Bermuda Bear

April 21, 2010

By the time PBoSMoI caught up with him, this polar bear was sloppy drunk. This arctic vacationer, tanked beyond belief, was last seen wearing a scandalously short skirt and heading into a large black bus with “Polar Bears Gone Wild” spray-painted across the side.

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At first sight you might be saying to yourself: dang, that is one sad-looking bear. 

But little do you know this iceberg is headed for Bermuda and this bear is in for the fucking time of his life. Don’t believe me? Check in tomorrow for proof.

Moody Mondays

April 19, 2010

 

The bear on the right is all like, “This iceberg could be a bit smaller.”

The bear on the left is all like, “I think we should break up.”

Mystery Friday

April 16, 2010

"It moaned like a polar bear, but was more lazy -- like a swan."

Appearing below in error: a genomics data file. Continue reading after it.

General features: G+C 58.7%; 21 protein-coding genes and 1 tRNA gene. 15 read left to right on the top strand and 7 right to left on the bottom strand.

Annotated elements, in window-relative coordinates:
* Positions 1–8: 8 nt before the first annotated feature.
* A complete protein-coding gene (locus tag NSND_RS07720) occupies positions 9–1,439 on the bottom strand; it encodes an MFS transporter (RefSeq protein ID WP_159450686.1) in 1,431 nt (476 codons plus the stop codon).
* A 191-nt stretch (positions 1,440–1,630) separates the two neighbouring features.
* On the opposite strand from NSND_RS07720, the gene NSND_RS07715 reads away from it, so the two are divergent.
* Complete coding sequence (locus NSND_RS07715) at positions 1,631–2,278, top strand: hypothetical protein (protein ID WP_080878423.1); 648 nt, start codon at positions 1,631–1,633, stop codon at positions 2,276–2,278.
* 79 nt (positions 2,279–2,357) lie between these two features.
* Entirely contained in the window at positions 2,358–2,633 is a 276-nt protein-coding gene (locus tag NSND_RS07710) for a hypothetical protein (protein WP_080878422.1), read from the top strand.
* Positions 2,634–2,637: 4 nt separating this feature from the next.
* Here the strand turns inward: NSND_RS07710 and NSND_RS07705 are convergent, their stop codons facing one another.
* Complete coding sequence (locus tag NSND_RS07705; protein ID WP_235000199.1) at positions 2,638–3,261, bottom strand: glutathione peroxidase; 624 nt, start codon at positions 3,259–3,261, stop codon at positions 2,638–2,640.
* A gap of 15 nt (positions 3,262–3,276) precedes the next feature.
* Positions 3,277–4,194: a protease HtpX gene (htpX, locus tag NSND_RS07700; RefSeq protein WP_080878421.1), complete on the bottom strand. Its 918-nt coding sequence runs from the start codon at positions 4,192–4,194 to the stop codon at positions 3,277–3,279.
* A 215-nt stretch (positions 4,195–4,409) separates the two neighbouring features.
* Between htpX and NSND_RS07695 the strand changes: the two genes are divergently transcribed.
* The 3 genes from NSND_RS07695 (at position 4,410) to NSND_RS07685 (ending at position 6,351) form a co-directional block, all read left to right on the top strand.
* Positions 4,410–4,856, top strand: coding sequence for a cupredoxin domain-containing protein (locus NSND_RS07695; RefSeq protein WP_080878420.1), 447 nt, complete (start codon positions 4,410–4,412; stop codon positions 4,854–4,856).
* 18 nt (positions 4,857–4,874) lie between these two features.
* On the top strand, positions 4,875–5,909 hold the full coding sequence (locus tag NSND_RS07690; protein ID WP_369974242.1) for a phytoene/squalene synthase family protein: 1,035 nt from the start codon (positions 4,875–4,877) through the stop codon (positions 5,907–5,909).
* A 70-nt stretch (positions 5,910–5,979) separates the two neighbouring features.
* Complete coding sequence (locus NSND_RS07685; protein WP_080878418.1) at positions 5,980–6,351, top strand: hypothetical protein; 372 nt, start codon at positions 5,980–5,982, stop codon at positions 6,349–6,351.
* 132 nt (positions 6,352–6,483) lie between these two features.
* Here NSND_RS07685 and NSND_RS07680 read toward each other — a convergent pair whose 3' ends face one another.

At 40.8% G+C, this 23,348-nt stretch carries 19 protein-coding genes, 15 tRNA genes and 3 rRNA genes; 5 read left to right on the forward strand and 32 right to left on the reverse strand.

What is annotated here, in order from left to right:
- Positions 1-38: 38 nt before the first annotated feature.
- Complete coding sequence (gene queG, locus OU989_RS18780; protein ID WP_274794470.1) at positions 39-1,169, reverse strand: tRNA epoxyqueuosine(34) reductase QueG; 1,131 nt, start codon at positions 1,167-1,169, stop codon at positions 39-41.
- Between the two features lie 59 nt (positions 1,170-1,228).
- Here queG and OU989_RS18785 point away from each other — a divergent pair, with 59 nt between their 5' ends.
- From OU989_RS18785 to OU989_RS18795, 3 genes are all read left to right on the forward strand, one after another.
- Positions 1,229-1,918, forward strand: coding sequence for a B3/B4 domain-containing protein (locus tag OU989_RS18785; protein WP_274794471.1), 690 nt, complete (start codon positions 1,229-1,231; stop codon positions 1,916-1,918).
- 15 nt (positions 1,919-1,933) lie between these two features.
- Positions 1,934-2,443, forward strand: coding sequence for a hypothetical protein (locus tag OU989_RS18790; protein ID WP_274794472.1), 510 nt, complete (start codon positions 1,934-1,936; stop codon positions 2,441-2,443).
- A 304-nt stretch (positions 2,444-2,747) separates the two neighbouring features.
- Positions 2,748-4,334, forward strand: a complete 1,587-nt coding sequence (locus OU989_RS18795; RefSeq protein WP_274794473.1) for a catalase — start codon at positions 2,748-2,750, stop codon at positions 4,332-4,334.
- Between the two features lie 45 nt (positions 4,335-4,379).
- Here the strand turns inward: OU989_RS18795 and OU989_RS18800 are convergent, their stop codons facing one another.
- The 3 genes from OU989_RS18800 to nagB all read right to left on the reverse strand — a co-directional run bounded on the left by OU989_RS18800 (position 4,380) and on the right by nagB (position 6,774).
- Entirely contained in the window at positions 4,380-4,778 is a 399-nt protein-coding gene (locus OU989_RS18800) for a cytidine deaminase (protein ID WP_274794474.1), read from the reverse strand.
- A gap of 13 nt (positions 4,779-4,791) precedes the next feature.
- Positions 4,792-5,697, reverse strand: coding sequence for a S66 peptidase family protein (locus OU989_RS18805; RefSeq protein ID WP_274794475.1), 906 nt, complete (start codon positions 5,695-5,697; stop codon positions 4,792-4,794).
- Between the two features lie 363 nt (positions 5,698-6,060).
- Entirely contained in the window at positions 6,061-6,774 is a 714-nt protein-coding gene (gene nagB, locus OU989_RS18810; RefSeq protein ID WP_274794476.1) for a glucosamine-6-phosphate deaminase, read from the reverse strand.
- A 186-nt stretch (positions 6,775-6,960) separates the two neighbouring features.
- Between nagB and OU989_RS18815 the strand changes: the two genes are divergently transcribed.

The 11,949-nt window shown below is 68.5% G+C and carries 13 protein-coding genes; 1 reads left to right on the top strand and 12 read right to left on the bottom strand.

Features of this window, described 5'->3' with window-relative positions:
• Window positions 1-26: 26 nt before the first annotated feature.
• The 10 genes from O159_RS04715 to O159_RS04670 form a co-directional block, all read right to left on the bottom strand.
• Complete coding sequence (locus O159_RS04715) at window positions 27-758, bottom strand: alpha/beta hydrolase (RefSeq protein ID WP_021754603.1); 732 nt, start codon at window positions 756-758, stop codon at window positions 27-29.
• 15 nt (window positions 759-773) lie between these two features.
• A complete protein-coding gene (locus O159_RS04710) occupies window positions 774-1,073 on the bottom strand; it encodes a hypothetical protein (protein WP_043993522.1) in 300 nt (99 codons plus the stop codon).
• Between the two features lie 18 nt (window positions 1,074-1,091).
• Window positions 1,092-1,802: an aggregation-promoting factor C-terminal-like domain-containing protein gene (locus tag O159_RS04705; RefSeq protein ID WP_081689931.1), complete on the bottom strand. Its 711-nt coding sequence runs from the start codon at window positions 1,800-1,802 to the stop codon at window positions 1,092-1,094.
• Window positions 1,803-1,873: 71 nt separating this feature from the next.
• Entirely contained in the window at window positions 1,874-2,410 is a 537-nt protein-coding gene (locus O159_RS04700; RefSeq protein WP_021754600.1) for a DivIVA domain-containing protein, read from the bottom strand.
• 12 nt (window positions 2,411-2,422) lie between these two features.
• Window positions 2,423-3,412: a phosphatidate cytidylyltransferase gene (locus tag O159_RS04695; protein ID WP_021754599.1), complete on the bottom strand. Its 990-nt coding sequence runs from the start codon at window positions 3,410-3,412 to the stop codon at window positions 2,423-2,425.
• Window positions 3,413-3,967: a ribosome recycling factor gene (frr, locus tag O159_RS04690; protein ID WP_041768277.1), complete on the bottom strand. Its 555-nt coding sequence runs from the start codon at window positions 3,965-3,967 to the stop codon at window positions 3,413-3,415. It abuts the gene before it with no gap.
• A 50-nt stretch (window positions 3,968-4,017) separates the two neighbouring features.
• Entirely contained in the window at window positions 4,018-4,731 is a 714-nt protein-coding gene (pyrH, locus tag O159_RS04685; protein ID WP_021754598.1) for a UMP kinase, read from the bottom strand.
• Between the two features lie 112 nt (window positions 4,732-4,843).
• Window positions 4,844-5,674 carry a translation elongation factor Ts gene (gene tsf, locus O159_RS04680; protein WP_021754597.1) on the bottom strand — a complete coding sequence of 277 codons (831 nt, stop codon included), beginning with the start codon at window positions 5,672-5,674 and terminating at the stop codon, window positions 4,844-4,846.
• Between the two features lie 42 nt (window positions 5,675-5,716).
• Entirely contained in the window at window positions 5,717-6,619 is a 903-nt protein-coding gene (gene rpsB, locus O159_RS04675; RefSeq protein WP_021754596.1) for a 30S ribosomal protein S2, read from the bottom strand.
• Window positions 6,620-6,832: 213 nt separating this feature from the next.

Whether the animal on this photograph is in fact a polar bear or an obesely deformed swan proved difficult to judge. Kel Troughton, who was on the scene, had this to say:

“Whatever it was, that thing was lazy. I sat in my dinghy for 3 hours watching that beast try to mount that shit. I got cold and rowed off. But a buddy of mine told me later that after 6.5 hours that bastard finally made it to the top. That’s when he shot it. He tried to eat it but it was full of foam packing peanuts. It might’ve been a robot. A broken, lazy robot.”

From a Friendler Past

April 15, 2010

"And what God giveth, so shall he take back," the explorer whispered to his new acquaintance.

 

International PBoSPoI correspondent Moishe Brown sent us a letter with this photograph. The letter reads:

Dear Michael,
 
Please find attached a picture that you might be able to use on your blog.  Taken in 1927, this photograph documents an unlikely meeting between an explorer and a polar bear clan.  All too often we are reminded of hot-button issues like global warming, poaching, and unprovoked bear attacks, all of which set the tone when discussing human/polar bear relations.  This photograph conjures to mind a simpler time when the world was big enough for both humans and bears to co-exist, and maybe even share a coca-cola. 

Yours in loving and groveling devotion,

Moishe Jacob Brown